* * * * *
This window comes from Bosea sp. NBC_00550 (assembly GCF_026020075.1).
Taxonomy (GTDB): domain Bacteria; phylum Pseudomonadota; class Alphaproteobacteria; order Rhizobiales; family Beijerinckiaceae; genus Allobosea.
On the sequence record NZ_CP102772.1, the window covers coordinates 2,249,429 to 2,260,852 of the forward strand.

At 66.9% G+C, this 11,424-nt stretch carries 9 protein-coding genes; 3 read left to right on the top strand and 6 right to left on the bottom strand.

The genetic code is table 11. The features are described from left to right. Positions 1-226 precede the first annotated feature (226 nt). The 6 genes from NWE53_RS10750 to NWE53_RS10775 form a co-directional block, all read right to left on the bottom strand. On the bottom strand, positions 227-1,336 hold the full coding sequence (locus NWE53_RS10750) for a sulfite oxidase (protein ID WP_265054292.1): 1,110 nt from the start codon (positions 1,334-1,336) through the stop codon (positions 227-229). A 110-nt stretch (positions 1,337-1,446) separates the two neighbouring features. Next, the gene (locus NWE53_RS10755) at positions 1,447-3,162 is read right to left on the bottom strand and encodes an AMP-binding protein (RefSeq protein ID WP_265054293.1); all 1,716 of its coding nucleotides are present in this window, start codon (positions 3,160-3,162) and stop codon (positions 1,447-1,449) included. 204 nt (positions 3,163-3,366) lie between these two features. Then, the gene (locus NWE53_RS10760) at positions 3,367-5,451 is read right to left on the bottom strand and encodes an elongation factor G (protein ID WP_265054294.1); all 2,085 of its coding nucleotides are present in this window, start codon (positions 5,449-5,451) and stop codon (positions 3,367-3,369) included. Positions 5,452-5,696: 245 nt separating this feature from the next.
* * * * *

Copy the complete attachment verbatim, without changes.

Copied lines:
This window comes from Bosea sp. NBC_00550 (assembly GCF_026020075.1).
Taxonomy (GTDB): domain Bacteria; phylum Pseudomonadota; class Alphaproteobacteria; order Rhizobiales; family Beijerinckiaceae; genus Allobosea.
On the sequence record NZ_CP102772.1, the window covers coordinates 2,249,429 to 2,260,852 of the forward strand.

At 66.9% G+C, this 11,424-nt stretch carries 9 protein-coding genes; 3 read left to right on the top strand and 6 right to left on the bottom strand.

The genetic code is table 11. The features are described from left to right. Positions 1-226 precede the first annotated feature (226 nt). The 6 genes from NWE53_RS10750 to NWE53_RS10775 form a co-directional block, all read right to left on the bottom strand. On the bottom strand, positions 227-1,336 hold the full coding sequence (locus NWE53_RS10750) for a sulfite oxidase (protein ID WP_265054292.1): 1,110 nt from the start codon (positions 1,334-1,336) through the stop codon (positions 227-229). A 110-nt stretch (positions 1,337-1,446) separates the two neighbouring features. Next, the gene (locus NWE53_RS10755) at positions 1,447-3,162 is read right to left on the bottom strand and encodes an AMP-binding protein (RefSeq protein ID WP_265054293.1); all 1,716 of its coding nucleotides are present in this window, start codon (positions 3,160-3,162) and stop codon (positions 1,447-1,449) included. 204 nt (positions 3,163-3,366) lie between these two features. Then, the gene (locus NWE53_RS10760) at positions 3,367-5,451 is read right to left on the bottom strand and encodes an elongation factor G (protein ID WP_265054294.1); all 2,085 of its coding nucleotides are present in this window, start codon (positions 5,449-5,451) and stop codon (positions 3,367-3,369) included. Positions 5,452-5,696: 245 nt separating this feature from the next.